- Oct 2021
A very prescient article by Annie Murphy Paul from 2011. It doesn't review Davidson's book, so much as to take to task some of the underlying optimistic views of the magic of technology. If only we were able to better adapt and evolve to create the sort of changes in humanity to take advantage of the potential benefits that were assumed. Instead, much of the tech sector adapted instead to hijack our slowly evolving attention to benefit themselves.
I wish we as a culture had had more of this sober sort of outlook about technology at the time.
I'm now even more intrigued by Paul's new book: The Extended Mind: The Power of Thinking Outside the Brain, which is already in my reading queue.
<small><cite class='h-cite via'>ᔥ <span class='p-author h-card'>Annie Murphy Paul </span> in "@ChrisAldrich @amandalicastro @CathyNDavidson Chris, you may be interested in this review of "Now You See It" that I wrote . . . https://t.co/TnnbQ3NHWf" / Twitter (<time class='dt-published'>10/17/2021 10:25:52</time>)</cite></small>
The digital age has brought all of us new and exciting tools that will surely continue to alter the way we learn and work. But focusing one’s attention, gathering and synthesizing evidence, and constructing a coherent argument are skills as necessary as they were before—in fact, more necessary than ever, given the swamp of baseless assertion and outright falsehood that is much of the Web. Some day not too far in the future, the digital natives may find themselves turning down the music, shutting off the flickering screen, silencing the buzzing phone and sitting down to do just one thing at a time.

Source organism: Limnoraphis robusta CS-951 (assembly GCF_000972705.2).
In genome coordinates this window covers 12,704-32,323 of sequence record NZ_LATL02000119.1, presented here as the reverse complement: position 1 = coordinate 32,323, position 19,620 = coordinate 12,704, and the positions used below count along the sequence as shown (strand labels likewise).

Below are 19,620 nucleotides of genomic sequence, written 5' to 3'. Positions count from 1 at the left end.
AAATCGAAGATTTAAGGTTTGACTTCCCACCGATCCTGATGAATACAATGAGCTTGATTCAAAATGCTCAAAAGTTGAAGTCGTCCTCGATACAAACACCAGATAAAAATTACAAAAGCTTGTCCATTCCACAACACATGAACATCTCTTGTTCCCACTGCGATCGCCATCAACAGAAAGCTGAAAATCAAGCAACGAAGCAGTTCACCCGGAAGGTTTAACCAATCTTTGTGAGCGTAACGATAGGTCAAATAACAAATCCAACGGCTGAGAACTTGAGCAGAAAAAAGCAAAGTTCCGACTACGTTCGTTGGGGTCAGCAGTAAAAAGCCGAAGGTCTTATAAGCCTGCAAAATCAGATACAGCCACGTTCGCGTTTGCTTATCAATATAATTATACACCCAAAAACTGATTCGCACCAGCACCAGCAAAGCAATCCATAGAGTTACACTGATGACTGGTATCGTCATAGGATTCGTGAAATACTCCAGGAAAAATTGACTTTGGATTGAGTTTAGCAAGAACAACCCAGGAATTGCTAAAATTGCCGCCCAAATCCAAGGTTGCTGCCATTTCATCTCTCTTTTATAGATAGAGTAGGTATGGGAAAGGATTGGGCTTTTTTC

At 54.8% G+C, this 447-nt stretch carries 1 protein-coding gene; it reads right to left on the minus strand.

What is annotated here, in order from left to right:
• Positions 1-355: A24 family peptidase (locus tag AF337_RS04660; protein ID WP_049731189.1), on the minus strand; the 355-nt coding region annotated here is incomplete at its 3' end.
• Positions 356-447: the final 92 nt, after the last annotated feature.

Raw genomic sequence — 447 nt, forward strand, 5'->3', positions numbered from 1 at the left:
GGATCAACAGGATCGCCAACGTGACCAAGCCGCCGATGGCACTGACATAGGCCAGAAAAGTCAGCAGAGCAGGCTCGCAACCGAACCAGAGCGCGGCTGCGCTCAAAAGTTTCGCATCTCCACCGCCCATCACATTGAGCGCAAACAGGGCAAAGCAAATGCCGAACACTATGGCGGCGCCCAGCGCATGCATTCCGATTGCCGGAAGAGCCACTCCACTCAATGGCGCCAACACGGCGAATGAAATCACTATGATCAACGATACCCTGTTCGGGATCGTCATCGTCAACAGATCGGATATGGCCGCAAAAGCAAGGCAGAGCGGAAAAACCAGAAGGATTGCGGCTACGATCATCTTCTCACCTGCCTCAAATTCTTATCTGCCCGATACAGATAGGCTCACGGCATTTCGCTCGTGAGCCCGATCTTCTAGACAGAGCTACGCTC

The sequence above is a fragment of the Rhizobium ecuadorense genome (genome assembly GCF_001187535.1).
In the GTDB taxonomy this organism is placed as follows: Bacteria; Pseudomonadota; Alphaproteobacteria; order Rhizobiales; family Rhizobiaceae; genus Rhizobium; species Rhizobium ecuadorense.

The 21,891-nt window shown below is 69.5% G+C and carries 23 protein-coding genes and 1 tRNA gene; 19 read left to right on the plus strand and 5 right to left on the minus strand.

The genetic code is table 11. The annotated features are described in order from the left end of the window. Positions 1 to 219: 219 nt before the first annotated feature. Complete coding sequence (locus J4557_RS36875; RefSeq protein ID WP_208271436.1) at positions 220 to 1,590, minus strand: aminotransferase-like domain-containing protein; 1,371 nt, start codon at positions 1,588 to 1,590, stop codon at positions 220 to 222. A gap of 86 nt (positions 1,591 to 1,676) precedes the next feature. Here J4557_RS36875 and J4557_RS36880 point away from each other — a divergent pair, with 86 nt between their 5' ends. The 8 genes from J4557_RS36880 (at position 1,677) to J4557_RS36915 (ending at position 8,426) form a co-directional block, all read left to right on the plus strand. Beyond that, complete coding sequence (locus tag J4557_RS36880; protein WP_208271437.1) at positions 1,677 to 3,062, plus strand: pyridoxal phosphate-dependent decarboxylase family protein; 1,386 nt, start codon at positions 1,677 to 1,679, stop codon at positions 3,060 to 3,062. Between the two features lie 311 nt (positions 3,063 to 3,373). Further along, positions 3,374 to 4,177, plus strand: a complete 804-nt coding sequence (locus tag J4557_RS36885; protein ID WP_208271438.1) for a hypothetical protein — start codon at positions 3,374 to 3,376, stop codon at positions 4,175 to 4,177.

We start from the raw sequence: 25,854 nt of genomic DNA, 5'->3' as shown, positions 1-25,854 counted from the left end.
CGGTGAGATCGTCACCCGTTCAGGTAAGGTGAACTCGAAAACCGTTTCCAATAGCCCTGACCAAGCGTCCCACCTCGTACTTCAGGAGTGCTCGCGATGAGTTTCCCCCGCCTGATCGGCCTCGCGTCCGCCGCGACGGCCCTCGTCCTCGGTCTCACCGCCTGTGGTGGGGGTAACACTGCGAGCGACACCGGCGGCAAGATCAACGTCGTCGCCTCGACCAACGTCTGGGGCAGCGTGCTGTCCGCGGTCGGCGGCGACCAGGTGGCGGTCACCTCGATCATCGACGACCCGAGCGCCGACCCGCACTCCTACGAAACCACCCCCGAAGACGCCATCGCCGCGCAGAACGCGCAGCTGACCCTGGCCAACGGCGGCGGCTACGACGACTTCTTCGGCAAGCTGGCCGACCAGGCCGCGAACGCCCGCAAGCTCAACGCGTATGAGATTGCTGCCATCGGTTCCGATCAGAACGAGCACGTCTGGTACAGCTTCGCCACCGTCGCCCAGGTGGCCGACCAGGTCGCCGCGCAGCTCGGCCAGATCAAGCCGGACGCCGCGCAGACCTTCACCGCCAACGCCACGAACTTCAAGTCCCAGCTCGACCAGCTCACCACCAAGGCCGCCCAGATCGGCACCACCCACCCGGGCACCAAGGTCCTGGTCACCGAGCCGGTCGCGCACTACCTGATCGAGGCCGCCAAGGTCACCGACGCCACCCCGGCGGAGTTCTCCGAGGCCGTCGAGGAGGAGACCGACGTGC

Very prescient for 2011!
But before this view calcifies into common wisdom, it’s worth examining whether it’s an accurate or useful understanding of generational change.
I love that she's explicitly highlighting this idea, particularly in 2011.
Who’s Afraid of Digital Natives? Let’s not get intimidated by kids and their Internet savvy.
This is a common trope/stereotype which since has generally turned out not to be true. While some of the generation at this time were more digitally savvy, on the whole it turns out that they aren't always as savvy as we thought or expected them to be.
Note that this was written in 2011.
When did the phrase "digital native" originate?
Cross reference: https://en.wikipedia.org/wiki/Digital_nativen which indicates:
Native–immigrant analogy terms, referring to age groups' relationships with and understanding of the Internet, were used as early as 1995 by John Perry Barlow in an interview, and used again in 1996 as part of the Declaration of the Independence of Cyberspace.
The specific terms "digital native" and "digital immigrant" were popularized by education consultant Marc Prensky in his 2001 article entitled Digital Natives, Digital Immigrants, in which he relates the contemporary decline in American education to educators' failure to understand the needs of modern students.
- Nov 2020
- Jul 2017
It is true that today’s students have grown up in an online world and are developing profi-ciency with gaming, social networking, video, and texting (Alvermann, Hutchins, & DeBlasio, 2012; Zickuhr, 2010). However, this does not nec-essarily mean they are skilled in the effective use of online information, perhaps the most important aspect of the Internet. Studies show that stu-dents lack critical evaluation skills when reading online (Bennet, Maton, & Kervin, 2008; Forzani & Maykel, 2013; Graham & Metaxas, 2003) and that they are not especially skilled with reading to locate information online (Kuiper & Volman, 2008).
The Internet is not simply a "toy." You have unlimited knowledge at your finger tips now but few people still know how to access it and learn on their own.
- Jun 2015
95% of students between 12 - to 17 - year - old go online regularly,
Need source for that.
Web annotation engages students where they already are: on the Internet. And gives them a powerful tool for being thoughtful, engaged citizens therein.